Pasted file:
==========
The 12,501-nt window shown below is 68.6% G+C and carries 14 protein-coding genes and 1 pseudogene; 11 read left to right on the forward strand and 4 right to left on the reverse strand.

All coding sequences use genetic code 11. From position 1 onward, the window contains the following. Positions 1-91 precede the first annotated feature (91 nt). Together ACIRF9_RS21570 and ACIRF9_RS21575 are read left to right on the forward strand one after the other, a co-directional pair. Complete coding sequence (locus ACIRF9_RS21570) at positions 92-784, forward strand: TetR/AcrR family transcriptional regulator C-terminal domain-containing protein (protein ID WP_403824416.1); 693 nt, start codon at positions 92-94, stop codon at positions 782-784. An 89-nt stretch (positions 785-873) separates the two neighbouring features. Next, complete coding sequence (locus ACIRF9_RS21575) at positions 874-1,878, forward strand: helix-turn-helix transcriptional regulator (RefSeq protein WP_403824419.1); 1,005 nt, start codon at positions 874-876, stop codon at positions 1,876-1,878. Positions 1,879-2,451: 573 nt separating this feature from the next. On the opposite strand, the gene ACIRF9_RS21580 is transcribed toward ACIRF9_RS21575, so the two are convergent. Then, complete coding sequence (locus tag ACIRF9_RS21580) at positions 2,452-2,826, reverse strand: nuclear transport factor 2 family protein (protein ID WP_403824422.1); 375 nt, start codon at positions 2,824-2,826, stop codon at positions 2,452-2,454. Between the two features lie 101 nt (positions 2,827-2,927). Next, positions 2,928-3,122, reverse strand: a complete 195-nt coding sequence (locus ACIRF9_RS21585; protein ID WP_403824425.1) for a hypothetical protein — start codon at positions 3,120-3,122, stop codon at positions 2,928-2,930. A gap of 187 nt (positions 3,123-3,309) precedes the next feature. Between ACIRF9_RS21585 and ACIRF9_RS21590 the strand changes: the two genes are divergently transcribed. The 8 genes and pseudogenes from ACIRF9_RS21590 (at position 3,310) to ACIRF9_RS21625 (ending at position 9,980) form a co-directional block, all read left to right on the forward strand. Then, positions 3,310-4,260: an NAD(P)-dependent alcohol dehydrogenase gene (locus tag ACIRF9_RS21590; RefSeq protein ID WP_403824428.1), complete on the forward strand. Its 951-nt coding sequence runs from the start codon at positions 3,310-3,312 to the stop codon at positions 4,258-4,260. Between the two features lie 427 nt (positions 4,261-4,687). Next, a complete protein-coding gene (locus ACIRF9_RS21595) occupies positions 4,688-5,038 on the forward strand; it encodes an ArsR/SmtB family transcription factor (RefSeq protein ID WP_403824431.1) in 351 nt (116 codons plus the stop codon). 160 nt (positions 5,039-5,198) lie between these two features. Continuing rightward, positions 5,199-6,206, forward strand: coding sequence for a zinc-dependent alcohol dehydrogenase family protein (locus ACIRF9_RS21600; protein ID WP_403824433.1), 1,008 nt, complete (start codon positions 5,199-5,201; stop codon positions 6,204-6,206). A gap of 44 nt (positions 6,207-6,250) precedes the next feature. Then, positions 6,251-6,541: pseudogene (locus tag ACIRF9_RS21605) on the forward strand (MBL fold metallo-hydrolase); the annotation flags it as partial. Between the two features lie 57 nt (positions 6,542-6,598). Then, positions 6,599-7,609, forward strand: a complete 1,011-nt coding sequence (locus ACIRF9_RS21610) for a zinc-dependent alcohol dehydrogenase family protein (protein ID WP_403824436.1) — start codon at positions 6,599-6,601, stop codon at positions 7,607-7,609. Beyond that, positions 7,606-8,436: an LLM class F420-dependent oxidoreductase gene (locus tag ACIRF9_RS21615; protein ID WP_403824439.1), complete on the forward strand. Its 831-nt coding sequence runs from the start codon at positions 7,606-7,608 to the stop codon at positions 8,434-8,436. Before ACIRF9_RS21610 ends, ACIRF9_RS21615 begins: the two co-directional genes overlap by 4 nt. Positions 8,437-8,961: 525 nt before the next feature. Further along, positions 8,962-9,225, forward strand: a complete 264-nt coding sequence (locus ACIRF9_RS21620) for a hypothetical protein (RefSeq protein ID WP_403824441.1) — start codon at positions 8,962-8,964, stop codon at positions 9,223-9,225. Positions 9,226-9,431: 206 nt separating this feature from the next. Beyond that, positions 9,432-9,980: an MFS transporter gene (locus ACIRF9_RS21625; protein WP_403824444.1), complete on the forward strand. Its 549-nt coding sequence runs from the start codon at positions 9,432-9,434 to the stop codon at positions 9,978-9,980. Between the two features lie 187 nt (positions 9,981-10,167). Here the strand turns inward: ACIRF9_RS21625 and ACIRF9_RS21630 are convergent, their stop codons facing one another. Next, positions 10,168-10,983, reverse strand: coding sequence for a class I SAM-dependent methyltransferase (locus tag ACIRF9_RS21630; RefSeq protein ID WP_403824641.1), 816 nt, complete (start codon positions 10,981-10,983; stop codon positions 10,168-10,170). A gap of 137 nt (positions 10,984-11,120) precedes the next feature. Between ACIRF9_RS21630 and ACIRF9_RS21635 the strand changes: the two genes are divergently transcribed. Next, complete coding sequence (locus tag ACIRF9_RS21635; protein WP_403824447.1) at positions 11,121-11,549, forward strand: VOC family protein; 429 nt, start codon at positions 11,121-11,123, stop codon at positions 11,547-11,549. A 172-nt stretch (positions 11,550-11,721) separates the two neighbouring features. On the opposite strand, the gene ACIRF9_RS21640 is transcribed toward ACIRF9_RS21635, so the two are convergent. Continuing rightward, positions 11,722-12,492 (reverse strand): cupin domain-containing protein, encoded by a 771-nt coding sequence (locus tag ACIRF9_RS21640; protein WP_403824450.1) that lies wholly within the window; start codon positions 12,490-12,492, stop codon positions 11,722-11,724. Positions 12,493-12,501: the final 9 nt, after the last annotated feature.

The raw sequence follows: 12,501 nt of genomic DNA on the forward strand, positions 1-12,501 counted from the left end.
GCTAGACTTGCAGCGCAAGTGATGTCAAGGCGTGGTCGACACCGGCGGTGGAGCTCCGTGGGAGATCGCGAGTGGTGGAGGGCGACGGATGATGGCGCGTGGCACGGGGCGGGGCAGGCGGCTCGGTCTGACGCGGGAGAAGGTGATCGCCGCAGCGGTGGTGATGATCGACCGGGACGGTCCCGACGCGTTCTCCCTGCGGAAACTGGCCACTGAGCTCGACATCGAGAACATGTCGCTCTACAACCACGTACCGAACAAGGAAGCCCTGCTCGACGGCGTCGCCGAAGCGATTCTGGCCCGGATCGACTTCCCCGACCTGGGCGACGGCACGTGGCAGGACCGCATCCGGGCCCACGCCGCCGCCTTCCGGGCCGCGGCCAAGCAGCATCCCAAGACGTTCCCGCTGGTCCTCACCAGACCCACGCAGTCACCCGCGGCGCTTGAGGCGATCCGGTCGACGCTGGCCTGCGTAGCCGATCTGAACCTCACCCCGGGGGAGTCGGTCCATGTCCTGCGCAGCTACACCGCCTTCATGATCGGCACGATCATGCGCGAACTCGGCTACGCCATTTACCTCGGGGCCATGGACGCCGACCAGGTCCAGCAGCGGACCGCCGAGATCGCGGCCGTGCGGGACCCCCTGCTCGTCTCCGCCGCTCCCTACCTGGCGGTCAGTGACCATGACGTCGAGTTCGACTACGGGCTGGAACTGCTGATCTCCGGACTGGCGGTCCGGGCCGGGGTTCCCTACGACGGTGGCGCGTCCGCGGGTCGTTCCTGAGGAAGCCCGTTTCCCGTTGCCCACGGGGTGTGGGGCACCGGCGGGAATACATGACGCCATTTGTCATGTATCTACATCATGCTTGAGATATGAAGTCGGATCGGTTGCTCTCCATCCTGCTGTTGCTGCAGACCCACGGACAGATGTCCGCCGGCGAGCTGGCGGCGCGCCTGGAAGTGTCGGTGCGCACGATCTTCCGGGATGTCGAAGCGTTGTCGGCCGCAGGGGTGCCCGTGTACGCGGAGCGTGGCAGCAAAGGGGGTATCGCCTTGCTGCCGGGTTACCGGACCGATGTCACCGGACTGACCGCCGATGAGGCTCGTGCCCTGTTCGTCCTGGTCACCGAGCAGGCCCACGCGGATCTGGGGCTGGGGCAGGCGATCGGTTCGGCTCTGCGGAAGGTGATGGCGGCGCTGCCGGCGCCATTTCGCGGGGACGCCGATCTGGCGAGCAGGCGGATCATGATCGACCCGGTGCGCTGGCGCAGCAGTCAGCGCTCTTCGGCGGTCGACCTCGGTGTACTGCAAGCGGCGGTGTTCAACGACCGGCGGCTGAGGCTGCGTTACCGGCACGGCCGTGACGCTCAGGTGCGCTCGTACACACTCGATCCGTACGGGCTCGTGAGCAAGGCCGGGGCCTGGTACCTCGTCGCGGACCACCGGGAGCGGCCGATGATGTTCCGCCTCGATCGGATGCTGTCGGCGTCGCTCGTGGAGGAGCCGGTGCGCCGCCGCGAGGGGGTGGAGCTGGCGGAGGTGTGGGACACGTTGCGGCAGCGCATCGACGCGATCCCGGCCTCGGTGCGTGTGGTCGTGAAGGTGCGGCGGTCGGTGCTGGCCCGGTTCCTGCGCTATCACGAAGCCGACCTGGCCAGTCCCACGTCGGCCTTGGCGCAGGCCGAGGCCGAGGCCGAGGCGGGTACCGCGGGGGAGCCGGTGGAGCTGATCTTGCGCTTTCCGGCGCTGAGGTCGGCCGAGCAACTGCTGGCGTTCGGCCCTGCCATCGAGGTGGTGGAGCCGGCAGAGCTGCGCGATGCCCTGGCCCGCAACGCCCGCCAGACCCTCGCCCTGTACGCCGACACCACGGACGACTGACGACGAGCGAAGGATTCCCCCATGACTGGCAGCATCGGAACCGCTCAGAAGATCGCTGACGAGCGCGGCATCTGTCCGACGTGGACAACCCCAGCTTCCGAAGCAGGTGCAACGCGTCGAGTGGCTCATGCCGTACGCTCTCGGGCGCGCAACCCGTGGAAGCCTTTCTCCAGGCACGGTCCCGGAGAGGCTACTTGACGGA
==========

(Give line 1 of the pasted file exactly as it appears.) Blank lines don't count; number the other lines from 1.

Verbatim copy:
The 12,501-nt window shown below is 68.6% G+C and carries 14 protein-coding genes and 1 pseudogene; 11 read left to right on the forward strand and 4 right to left on the reverse strand.